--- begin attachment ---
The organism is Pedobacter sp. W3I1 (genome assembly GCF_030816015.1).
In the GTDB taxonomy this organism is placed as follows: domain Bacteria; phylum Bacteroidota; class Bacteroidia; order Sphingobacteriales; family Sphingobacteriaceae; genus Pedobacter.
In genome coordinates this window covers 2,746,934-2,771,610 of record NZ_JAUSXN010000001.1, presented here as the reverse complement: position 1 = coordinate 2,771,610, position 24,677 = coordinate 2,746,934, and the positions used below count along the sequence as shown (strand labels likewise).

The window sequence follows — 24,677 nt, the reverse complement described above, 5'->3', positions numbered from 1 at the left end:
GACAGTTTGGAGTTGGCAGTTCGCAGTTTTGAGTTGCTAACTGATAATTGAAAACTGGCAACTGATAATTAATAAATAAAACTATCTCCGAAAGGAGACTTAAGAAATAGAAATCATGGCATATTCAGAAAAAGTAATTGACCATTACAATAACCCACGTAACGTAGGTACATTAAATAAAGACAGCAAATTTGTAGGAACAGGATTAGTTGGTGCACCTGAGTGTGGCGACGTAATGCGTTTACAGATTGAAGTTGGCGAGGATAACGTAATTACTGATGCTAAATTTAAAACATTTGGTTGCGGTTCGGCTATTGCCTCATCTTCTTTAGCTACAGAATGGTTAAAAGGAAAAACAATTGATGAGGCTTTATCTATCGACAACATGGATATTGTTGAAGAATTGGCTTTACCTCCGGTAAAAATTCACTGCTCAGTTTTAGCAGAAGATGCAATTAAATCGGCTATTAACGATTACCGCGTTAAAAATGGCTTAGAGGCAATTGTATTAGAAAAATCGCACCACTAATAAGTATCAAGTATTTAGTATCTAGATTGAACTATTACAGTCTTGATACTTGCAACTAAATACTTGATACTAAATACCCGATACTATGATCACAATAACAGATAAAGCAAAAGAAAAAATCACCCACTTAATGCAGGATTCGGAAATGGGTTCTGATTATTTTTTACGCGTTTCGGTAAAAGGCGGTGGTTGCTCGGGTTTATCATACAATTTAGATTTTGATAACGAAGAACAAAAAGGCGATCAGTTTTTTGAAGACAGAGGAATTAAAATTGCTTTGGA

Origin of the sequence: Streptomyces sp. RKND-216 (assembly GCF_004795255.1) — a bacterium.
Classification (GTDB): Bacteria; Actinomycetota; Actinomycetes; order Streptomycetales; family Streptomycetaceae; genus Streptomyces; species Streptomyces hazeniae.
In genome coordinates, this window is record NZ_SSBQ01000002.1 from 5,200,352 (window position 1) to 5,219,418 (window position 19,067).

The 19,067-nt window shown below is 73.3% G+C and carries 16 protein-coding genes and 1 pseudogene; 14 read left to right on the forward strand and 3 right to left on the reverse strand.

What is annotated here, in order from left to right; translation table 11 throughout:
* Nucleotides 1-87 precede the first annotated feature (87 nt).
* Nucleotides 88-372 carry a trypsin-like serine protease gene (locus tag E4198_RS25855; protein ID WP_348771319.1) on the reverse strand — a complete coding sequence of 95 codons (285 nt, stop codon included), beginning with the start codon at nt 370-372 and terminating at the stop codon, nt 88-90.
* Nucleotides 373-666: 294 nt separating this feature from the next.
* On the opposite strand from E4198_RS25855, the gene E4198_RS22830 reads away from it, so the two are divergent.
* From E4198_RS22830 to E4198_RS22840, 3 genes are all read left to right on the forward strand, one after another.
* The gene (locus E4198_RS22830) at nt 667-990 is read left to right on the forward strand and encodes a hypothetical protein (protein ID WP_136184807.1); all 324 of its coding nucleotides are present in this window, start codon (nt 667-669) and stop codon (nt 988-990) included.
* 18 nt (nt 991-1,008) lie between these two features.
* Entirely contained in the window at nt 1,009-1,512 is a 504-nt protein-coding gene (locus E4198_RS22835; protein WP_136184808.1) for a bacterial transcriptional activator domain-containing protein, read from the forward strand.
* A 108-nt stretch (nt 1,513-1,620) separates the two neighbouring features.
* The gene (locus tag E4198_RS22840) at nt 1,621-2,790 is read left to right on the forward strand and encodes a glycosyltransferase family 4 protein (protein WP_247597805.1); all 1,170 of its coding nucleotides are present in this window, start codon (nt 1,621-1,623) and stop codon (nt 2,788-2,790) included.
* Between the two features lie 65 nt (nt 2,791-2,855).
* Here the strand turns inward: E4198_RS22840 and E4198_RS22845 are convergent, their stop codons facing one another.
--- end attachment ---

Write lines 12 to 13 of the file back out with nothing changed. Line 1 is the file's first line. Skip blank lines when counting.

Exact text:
* Nucleotides 88-372 carry a trypsin-like serine protease gene (locus tag E4198_RS25855; protein ID WP_348771319.1) on the reverse strand — a complete coding sequence of 95 codons (285 nt, stop codon included), beginning with the start codon at nt 370-372 and terminating at the stop codon, nt 88-90.
* Nucleotides 373-666: 294 nt separating this feature from the next.